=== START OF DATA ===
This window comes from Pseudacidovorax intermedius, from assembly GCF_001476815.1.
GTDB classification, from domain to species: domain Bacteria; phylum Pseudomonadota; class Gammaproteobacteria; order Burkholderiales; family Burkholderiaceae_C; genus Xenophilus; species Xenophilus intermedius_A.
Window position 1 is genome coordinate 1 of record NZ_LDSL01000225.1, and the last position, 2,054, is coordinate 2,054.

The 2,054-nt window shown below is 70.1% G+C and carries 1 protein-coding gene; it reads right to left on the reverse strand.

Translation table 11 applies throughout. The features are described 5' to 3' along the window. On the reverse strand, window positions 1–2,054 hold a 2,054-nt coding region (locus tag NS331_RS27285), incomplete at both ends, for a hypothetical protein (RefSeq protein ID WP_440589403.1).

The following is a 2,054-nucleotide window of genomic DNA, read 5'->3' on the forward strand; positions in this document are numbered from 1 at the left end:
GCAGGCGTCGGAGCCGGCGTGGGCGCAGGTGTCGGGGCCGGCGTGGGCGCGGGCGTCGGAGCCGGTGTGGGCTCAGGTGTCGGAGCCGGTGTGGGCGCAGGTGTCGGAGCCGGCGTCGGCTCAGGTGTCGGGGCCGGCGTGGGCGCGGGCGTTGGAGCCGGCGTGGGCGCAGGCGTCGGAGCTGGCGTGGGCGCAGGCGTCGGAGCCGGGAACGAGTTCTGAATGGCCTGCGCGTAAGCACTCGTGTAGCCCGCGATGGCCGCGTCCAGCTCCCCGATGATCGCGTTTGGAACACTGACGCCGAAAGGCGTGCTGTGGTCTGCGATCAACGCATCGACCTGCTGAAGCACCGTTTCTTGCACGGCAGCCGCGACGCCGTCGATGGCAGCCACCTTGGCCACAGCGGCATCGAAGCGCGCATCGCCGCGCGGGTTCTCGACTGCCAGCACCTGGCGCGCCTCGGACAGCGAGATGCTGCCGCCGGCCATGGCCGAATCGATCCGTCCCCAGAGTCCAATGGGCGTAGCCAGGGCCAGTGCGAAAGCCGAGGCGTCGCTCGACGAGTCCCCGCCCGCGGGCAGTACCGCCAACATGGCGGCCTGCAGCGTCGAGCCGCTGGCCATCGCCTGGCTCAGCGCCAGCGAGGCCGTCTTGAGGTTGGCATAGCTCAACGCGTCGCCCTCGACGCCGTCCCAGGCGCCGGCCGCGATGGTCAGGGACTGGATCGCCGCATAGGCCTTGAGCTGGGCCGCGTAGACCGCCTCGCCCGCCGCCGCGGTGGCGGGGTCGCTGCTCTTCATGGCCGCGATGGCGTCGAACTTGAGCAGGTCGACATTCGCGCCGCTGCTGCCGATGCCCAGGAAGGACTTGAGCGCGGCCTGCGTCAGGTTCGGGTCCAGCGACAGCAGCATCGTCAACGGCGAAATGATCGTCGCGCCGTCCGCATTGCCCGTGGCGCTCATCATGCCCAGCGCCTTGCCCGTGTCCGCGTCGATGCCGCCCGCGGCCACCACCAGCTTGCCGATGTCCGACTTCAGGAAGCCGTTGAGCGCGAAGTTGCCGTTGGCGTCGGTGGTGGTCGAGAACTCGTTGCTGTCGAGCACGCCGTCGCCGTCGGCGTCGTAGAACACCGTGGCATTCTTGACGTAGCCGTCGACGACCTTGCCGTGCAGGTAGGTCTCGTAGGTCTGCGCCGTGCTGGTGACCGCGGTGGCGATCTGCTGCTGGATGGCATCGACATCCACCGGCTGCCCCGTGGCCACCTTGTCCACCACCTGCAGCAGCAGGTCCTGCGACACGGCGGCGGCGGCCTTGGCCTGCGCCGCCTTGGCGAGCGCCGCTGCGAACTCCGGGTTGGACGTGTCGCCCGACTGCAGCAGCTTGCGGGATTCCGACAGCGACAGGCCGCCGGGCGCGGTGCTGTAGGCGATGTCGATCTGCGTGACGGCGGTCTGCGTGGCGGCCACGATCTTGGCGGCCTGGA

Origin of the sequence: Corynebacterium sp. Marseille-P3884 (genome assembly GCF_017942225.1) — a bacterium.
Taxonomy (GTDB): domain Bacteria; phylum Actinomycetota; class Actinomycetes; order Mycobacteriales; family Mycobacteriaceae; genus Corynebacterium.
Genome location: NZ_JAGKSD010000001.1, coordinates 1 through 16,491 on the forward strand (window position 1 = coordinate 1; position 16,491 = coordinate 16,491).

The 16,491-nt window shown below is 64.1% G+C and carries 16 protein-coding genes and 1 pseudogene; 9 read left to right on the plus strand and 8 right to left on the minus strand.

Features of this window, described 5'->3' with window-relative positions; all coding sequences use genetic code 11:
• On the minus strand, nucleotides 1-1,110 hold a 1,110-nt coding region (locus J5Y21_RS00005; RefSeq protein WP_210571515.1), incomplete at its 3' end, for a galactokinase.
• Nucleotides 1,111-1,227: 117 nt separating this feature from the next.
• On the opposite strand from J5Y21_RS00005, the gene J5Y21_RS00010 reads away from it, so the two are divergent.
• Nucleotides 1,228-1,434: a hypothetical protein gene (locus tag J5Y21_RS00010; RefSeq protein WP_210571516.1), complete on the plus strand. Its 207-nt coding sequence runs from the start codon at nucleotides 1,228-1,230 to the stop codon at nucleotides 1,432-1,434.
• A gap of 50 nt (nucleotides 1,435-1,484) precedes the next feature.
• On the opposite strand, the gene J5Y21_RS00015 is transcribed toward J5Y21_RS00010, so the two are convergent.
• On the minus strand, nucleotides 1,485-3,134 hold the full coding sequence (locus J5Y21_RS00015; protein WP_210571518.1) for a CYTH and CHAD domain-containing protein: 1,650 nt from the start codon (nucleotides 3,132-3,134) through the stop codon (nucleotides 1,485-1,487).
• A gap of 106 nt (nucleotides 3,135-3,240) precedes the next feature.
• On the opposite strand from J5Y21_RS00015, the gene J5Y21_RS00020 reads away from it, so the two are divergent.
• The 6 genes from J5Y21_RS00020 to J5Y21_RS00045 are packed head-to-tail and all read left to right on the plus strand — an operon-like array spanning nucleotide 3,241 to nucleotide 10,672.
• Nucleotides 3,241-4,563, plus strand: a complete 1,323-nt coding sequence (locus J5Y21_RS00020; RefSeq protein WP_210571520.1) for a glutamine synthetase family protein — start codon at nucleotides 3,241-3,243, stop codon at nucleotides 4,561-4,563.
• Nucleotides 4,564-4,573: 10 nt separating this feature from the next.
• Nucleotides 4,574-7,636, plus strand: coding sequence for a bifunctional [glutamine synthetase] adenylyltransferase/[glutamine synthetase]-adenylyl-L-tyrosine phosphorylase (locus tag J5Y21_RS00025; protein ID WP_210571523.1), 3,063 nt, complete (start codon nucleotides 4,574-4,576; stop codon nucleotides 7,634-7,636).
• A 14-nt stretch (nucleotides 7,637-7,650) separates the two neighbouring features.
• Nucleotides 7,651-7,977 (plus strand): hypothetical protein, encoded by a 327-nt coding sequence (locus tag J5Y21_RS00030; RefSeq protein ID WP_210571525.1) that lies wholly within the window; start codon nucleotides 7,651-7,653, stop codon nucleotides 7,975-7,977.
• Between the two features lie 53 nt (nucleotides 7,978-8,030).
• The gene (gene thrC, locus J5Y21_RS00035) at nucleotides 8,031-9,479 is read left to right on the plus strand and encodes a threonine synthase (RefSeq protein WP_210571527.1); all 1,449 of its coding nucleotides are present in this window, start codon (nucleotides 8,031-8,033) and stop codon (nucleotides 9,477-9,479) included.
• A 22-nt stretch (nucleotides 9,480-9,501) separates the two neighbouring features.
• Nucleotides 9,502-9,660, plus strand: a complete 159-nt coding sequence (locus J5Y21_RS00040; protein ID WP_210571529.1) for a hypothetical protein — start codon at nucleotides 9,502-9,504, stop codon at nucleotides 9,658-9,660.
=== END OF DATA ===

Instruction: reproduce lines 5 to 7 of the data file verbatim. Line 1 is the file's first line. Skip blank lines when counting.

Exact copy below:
Translation table 11 applies throughout. The features are described 5' to 3' along the window. On the reverse strand, window positions 1–2,054 hold a 2,054-nt coding region (locus tag NS331_RS27285), incomplete at both ends, for a hypothetical protein (RefSeq protein ID WP_440589403.1).

The following is a 2,054-nucleotide window of genomic DNA, read 5'->3' on the forward strand; positions in this document are numbered from 1 at the left end:
GCAGGCGTCGGAGCCGGCGTGGGCGCAGGTGTCGGGGCCGGCGTGGGCGCGGGCGTCGGAGCCGGTGTGGGCTCAGGTGTCGGAGCCGGTGTGGGCGCAGGTGTCGGAGCCGGCGTCGGCTCAGGTGTCGGGGCCGGCGTGGGCGCGGGCGTTGGAGCCGGCGTGGGCGCAGGCGTCGGAGCTGGCGTGGGCGCAGGCGTCGGAGCCGGGAACGAGTTCTGAATGGCCTGCGCGTAAGCACTCGTGTAGCCCGCGATGGCCGCGTCCAGCTCCCCGATGATCGCGTTTGGAACACTGACGCCGAAAGGCGTGCTGTGGTCTGCGATCAACGCATCGACCTGCTGAAGCACCGTTTCTTGCACGGCAGCCGCGACGCCGTCGATGGCAGCCACCTTGGCCACAGCGGCATCGAAGCGCGCATCGCCGCGCGGGTTCTCGACTGCCAGCACCTGGCGCGCCTCGGACAGCGAGATGCTGCCGCCGGCCATGGCCGAATCGATCCGTCCCCAGAGTCCAATGGGCGTAGCCAGGGCCAGTGCGAAAGCCGAGGCGTCGCTCGACGAGTCCCCGCCCGCGGGCAGTACCGCCAACATGGCGGCCTGCAGCGTCGAGCCGCTGGCCATCGCCTGGCTCAGCGCCAGCGAGGCCGTCTTGAGGTTGGCATAGCTCAACGCGTCGCCCTCGACGCCGTCCCAGGCGCCGGCCGCGATGGTCAGGGACTGGATCGCCGCATAGGCCTTGAGCTGGGCCGCGTAGACCGCCTCGCCCGCCGCCGCGGTGGCGGGGTCGCTGCTCTTCATGGCCGCGATGGCGTCGAACTTGAGCAGGTCGACATTCGCGCCGCTGCTGCCGATGCCCAGGAAGGACTTGAGCGCGGCCTGCGTCAGGTTCGGGTCCAGCGACAGCAGCATCGTCAACGGCGAAATGATCGTCGCGCCGTCCGCATTGCCCGTGGCGCTCATCATGCCCAGCGCCTTGCCCGTGTCCGCGTCGATGCCGCCCGCGGCCACCACCAGCTTGCCGATGTCCGACTTCAGGAAGCCGTTGAGCGCGAAGTTGCCGTTGGCGTCGGTGGTGGTCGAGAACTCGTTGCTGTCGAGCACGCCGTCGCCGTCGGCGTCGTAGAACACCGTGGCATTCTTGACGTAGCCGTCGACGACCTTGCCGTGCAGGTAGGTCTCGTAGGTCTGCGCCGTGCTGGTGACCGCGGTGGCGATCTGCTGCTGGATGGCATCGACATCCACCGGCTGCCCCGTGGCCACCTTGTCCACCACCTGCAGCAGCAGGTCCTGCGACACGGCGGCGGCGGCCTTGGCCTGCGCCGCCTTGGCGAGCGCCGCTGCGAACTCCGGGTTGGACGTGTCGCCCGACTGCAGCAGCTTGCGGGATTCCGACAGCGACAGGCCGCCGGGCGCGGTGCTGTAGGCGATGTCGATCTGCGTGACGGCGGTCTGCGTGGCGGCCACGATCTTGGCGGCCTGGA